Egypt Brotherhood leader Badie commits to nonviolence

"The Muslim Brotherhood does not know violence," Mohamed Badie said in a Cairo court ahead of the trial session.

Egypt Brotherhood leader Badie commits to nonviolence

World Bulletin / News Desk

The leader of Egypt's embattled Muslim Brotherhood reiterated the group's commitment to nonviolence at a Wednesday court session in which he – along with 190 co-defendants – is accused of attacking a prison last January.

"The Muslim Brotherhood does not know violence," Mohamed Badie said in a Cairo court ahead of the trial session.

Several supporters greeted Badie and his co-defendants in the courtroom with chants of "God is great," to which the 70-year-old Badie replied: "God's victory is near."

Badie and 190 others are accused of trying to help prisoners break out of jail last January. The defendants insist the charges are politically driven.

Prosecutors accuse Badie and several senior Brotherhood members, including Mohamed al-Beltagi and Akram al-Shaer, of planning to attack Al-Arab Prison in the northeastern city of Port Said early last year.

The alleged incident dates back to January 2013, when hundreds of Port Said residents – angered by mass death sentences handed down against their relatives for their alleged roles in football-related violence – attacked the prison.

At least 50 people were killed in the subsequent violence.

During Wednesday's court session, the second in the trial, judges heard testimony from a forensic doctor who said the bullets found in the bodies of five Port Said residents killed in the incident were the same as those used by police.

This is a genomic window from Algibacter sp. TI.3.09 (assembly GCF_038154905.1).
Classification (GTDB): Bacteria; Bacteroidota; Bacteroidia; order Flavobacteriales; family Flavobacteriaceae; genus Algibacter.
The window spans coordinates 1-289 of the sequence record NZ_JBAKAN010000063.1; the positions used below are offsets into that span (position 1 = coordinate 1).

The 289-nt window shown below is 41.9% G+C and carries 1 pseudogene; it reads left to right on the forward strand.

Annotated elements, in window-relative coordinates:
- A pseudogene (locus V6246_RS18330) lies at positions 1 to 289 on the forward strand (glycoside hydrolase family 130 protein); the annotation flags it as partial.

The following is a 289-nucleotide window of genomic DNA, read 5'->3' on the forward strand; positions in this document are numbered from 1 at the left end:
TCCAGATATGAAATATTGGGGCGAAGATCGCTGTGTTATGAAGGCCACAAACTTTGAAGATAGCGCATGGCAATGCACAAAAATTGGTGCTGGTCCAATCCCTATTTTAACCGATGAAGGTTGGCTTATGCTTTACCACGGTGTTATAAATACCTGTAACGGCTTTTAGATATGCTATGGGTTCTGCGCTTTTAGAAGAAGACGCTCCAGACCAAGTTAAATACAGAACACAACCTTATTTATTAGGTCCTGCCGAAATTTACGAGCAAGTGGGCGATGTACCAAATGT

Egypt's army-backed authorities have launched a wide-ranging crackdown on Badie's Muslim Brotherhood since the army ousted Mohamed Morsi – Egypt's first freely elected president and a Brotherhood leader – last July.

On Tuesday, former army chief Abdel-Fatah al-Sisi – who led Morsi's overthrow last summer – was declared the winner of last week's presidential elections, the results of which the Brotherhood and its allies have refused to recognize.

Since Morsi's ouster and imprisonment 11 months ago, thousands of Brotherhood members and sympathizers have been jailed on multiple criminal charges that they say are politically motivated.

Badie himself is currently being tried on multiple charges, including incitement to violence and involvement in attacks on police.

Last December, Egypt's army-backed interim government labeled the 86-year-old Muslim Brotherhood a "terrorist organization," blaming it for a string of deadly attacks to which the group has denied any connection.

Last Mod: 04 Haziran 2014, 16:44
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